Of course, this camera was much inferior to such cameras as the Zorki 3 or the Kiev rangefinders. But with all this, one must understand that the FED 3 was much cheaper than the aforementioned cameras.
The camera was equipped with an Industar 26m 2,8/50 lens, and closer to the end of production with an Industar 61 2,8/53 lens. Both of these lenses create stunning photos with a great vintage effect. Like most Soviet cameras, the FED 3 has an M39 threaded mount inherited from the Leica II. Focusing is done using a rangefinder.
The FED 3 was equipped with a shutter with shutter speeds of 1/500, 1/250, 1/125, 1/60, 1/30, 1/15, 1/8, 1/4, 1/2, 1 second and B. This row of shutter speeds is quite enough for almost any purpose. Only 1/1000 is missing here for the perfect set. But because of these long exposures, the camera body has become higher, and the rangefinder base has decreased from 67mm to 41mm.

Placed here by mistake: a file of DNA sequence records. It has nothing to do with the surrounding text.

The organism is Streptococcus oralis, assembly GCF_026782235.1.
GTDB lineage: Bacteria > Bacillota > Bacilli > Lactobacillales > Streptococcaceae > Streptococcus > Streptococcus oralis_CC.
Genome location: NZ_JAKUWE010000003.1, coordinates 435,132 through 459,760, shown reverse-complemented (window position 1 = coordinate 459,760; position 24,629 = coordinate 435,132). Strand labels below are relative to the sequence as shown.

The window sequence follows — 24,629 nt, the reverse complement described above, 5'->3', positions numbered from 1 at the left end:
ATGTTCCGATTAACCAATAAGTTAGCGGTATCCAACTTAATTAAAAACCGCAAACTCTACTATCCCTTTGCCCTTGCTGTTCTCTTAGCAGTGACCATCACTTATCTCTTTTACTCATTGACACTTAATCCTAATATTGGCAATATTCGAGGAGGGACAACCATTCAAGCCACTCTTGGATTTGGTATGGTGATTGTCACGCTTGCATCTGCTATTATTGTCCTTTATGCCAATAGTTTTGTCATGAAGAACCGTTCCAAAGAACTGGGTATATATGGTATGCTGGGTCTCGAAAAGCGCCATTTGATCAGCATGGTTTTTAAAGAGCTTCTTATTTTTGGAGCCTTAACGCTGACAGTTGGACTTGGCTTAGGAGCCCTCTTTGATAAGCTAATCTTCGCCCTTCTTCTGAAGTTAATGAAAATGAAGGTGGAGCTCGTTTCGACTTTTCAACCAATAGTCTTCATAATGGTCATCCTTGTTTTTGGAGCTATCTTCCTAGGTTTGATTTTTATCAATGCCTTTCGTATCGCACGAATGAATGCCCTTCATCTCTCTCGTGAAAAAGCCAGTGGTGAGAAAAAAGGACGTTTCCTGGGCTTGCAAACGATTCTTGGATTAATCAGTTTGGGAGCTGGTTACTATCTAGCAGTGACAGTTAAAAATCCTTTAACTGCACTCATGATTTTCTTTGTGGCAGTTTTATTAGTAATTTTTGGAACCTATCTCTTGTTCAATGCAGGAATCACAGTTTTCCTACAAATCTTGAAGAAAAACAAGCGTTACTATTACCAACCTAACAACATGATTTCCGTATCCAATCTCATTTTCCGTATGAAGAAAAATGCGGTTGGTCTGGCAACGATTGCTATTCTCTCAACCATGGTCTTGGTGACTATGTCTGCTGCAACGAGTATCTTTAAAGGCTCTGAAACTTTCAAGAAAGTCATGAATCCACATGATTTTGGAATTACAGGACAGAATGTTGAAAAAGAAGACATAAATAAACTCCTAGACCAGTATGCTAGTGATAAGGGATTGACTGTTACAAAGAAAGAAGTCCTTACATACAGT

Like the previous cameras of this brand, the FED 3 is made of fairly high-quality metal. There is no plastic, and the build quality is at a fairly good level (especially by the standards of the Soviet Union).
The camera is also equipped with a self-timer and a cold shoe. In addition, the FED 3 has a diopter correction, which is carried out by rotating the ring around the viewfinder.
Although the FED 3 is not the most advanced camera, it has all the minimum functions that are necessary for full work with 35mm film. There is a good range of shutter speeds, a good range finder, and just excellent lenses. You can use this camera for a wide variety of genres of photography, from portraits to landscapes.